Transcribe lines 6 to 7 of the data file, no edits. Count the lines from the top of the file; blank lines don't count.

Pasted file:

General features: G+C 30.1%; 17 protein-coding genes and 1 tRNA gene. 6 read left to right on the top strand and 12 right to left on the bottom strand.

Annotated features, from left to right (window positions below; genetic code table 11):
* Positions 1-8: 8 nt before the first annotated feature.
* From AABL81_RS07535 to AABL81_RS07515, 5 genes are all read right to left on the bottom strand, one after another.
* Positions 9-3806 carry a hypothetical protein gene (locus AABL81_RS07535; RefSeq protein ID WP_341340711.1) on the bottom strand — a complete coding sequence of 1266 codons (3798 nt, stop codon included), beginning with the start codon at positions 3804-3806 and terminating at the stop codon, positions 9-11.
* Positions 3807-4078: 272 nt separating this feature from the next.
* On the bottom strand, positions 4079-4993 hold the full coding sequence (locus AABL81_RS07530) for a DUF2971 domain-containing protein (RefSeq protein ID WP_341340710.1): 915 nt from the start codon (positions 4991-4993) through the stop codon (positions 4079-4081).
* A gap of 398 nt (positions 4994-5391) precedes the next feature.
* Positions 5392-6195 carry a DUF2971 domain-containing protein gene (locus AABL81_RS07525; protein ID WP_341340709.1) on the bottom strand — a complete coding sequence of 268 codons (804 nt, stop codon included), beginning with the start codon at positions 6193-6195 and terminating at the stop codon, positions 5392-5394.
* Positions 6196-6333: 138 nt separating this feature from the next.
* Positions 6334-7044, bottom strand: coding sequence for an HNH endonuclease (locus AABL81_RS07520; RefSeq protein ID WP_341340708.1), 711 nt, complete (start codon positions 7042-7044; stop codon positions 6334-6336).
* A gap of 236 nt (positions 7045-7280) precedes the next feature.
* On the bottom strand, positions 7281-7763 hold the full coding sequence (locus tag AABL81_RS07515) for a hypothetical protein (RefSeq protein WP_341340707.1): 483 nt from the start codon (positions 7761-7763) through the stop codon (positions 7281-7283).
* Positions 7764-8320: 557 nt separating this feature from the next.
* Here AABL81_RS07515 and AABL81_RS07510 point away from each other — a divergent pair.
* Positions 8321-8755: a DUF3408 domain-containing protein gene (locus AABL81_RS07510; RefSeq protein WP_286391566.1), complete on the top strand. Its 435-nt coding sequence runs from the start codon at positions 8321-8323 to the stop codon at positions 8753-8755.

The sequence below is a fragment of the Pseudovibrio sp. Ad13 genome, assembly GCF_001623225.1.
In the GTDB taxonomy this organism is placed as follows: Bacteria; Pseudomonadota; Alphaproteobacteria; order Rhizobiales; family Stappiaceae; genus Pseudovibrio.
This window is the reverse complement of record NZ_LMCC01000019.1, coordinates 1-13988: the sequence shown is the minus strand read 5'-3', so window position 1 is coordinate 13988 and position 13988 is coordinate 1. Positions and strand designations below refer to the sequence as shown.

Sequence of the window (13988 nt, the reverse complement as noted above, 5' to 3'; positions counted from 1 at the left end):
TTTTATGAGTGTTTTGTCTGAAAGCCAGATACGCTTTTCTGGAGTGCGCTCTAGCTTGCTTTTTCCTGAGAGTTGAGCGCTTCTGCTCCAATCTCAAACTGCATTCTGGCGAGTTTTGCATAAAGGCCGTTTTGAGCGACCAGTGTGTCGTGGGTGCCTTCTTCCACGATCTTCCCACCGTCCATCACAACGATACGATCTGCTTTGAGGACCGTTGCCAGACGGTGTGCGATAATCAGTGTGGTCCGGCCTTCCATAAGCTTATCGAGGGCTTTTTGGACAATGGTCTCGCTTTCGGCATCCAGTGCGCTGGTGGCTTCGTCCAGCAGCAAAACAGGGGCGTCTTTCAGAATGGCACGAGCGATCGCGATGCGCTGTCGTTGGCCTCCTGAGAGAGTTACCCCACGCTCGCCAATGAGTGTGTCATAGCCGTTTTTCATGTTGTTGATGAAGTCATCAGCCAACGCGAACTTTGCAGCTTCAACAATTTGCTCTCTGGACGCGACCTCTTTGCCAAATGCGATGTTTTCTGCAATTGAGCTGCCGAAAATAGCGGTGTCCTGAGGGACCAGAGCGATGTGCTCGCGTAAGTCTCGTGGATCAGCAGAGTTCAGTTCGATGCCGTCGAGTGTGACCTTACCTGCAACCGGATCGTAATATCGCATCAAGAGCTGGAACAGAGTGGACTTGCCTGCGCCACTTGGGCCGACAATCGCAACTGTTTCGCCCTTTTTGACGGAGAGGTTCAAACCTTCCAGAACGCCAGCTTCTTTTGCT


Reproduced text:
* Positions 3807-4078: 272 nt separating this feature from the next.
* On the bottom strand, positions 4079-4993 hold the full coding sequence (locus AABL81_RS07530) for a DUF2971 domain-containing protein (RefSeq protein ID WP_341340710.1): 915 nt from the start codon (positions 4991-4993) through the stop codon (positions 4079-4081).